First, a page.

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KSM Blog | Katz, Sapper & Miller CPA

How the Indiana Service Contract Act Could Save Dealers on Taxes

Posted 1:30 PM by

Note: This article originally appeared in The Showroom.

The state of Indiana has adopted statutes that regulate the offering, selling, or issuing of service contracts in the state.1 These statutes provide the requirements for a service contract that is sold within the state, and they may provide dealers within the state an opportunity to save significant federal and state income taxes.

Generally, insurance products are subject to the regulatory oversight of the Indiana Department of Insurance. Many dealers have worried about whether a service contract was subject to such oversight. The Service Contract Act provides that contracts meeting the requirements of the act are not insurance and, except as provided in the Service Contract Act, not subject to regulation by the state of Indiana.

Prior to the enactment of the Service Contract Act, the insurance regulatory requirements such as the significant minimum capital requirements and licensure requirements would preclude many dealers from being able to have their own dealer-owned service contract company. The Service Contract Act gives dealers certainty from a regulatory standpoint with a greatly simplified regulatory regime.

Federal and State Income Tax Opportunity

Under federal income tax law, service contracts have generally been held to be insurance contracts despite the fact that they are not considered insurance contracts under Indiana regulatory law.2 This inconsistency is part of what may provide significant opportunities for Indiana dealers.

A small insurance company is generally an insurance company that has net written insurance premiums of $2.3 million (indexed for inflation) or less, that meets certain other requirements, and that has elected to be taxed as a small company. The fees collected for the sale of a service contract are considered insurance premiums for purposes of this test. For those companies that are eligible and have elected small company status, they are not subject to federal or state income tax on the company’s underwriting income. Underwriting income is the difference between the price the service contract company charges for the service contract and the claims paid (repairs) on the vehicle. All other income earned by the service contract company will be subject to tax. 

To illustrate the effect, assume that a service contract company sells a service contract for $1,200. Also assume that the service contract company pays $200 to pay for a covered repair. The service contract company would have underwriting income of $1,000 ($1,200 premium minus $200 claim). Also assume that the service contract company earns $100 of interest income. Under the beneficial provisions for small insurance companies, the service contract company would not pay federal or state income taxes on “underwriting” income, but the company would be required to pay tax on the $100 of interest income. Assuming a combined federal and state income tax rate of 34%, the small insurance company provisions would reduce current income taxes on the underwriting income by $340.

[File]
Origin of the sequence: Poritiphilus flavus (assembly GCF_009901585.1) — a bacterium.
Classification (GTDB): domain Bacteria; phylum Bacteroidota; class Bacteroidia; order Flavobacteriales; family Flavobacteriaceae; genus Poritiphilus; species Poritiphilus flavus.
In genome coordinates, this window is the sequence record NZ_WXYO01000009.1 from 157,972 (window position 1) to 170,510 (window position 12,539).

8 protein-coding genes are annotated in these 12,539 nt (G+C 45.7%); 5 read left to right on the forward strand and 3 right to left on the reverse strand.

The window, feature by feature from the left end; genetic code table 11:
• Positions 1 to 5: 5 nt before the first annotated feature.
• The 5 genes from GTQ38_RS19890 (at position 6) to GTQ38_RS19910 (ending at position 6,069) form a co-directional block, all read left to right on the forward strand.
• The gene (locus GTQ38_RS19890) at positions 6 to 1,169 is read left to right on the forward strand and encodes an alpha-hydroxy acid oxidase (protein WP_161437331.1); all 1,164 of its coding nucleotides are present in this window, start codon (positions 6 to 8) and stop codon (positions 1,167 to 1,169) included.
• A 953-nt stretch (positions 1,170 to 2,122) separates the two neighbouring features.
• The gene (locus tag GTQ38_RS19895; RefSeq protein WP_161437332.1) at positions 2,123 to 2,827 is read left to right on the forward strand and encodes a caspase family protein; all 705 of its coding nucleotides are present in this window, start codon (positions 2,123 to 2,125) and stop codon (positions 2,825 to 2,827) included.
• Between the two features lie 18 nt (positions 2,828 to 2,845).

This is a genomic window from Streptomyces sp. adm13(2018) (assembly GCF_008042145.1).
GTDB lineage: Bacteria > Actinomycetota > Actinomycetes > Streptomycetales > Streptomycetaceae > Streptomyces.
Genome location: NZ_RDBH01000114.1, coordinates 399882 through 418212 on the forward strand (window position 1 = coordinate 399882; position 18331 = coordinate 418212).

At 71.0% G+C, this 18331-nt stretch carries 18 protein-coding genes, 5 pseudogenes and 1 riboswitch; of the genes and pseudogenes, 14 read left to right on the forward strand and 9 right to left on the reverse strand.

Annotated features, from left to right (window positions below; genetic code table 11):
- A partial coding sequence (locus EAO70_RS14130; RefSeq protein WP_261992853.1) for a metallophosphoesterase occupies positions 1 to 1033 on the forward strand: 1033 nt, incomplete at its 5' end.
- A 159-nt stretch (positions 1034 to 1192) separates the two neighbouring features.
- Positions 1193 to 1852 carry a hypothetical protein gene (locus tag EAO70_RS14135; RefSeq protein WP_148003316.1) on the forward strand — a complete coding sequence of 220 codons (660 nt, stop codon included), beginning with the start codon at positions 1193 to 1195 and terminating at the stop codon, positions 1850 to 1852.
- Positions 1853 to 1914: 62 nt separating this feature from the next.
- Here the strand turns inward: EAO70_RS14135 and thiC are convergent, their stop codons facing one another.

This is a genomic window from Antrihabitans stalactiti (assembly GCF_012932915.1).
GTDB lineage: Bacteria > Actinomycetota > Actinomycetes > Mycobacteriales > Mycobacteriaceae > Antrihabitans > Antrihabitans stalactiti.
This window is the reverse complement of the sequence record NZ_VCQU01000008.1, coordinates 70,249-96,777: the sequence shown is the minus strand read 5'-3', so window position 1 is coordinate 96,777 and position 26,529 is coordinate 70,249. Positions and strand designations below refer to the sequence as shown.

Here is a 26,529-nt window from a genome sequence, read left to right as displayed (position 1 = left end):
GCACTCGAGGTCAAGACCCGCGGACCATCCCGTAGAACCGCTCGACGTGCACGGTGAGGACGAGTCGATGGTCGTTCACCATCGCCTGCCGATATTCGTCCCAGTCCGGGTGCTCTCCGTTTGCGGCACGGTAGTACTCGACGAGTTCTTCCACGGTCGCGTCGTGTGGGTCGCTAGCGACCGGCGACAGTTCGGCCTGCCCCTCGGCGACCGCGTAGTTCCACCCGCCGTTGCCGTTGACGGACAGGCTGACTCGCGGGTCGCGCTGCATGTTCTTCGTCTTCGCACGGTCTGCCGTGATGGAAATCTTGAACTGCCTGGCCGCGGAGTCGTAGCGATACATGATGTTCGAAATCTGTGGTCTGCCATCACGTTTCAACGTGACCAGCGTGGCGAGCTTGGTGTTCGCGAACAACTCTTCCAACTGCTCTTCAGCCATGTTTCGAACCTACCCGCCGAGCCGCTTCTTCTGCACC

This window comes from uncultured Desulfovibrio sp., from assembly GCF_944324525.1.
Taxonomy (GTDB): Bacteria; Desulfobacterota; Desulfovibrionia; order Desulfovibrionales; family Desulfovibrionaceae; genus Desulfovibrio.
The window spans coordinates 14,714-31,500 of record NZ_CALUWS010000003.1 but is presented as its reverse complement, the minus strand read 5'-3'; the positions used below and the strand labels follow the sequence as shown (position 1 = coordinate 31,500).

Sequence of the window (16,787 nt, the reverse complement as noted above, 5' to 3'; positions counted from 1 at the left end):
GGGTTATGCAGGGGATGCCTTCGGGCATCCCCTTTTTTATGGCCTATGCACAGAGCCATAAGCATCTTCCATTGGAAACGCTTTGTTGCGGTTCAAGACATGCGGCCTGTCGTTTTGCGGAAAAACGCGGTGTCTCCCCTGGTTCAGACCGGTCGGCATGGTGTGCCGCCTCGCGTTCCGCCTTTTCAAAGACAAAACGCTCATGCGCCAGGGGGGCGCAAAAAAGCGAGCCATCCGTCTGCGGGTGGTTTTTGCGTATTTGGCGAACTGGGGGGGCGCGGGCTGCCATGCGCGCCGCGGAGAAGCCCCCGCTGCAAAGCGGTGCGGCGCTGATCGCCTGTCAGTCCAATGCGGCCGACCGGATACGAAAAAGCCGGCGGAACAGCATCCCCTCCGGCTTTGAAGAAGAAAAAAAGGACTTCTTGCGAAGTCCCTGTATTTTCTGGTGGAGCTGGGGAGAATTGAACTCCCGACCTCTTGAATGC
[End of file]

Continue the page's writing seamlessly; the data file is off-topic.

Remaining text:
Indiana Service Contract Act Requirements

There are numerous requirements of the Service Contract Act upon service contract providers. For example, there are uniform disclosures that are required of all service contracts that are sold in the state. In order to protect the purchaser of a service contract, the act requires that certain financial conditions are also met by the service contract provider. In particular, in order to sell a service contract in the state, the contract must meet one of two requirements: The service contract must either be backed by a regulated insurance company that is authorized to do business within the state of Indiana, or the service contract provider must maintain cash reserves equal to 40% of the retail purchase price of the contract, minus claims paid for all service contracts that are in force. These requirements are substantially less than the requirements for a regulated insurance company, but close attention must be paid to ensure that a service contract company meets the requirements of the act. 

Conclusion

The Indiana Service Contract Act provides dealers with certainty regarding the regulatory requirements related to the sale of service contracts in the state. In addition, the Service Contract Act may provide dealers with the best of both worlds – a product that is not insurance under Indiana law but is considered insurance for federal income tax purposes, and one that, if properly structured, may provide a dealer with a significant income tax saving opportunity.   


Indiana Code Sections 27-1-43.2 et seq. also known as the Service Contract Act. 

See PLR 201773021.

About the Author
Kevin Sullivan is a partner in Katz, Sapper & Miller’s Tax Services Group. With a strong background in federal and state tax matters, Kevin brings a history of helping BHPH dealers maximize cash flow with minimum liability.

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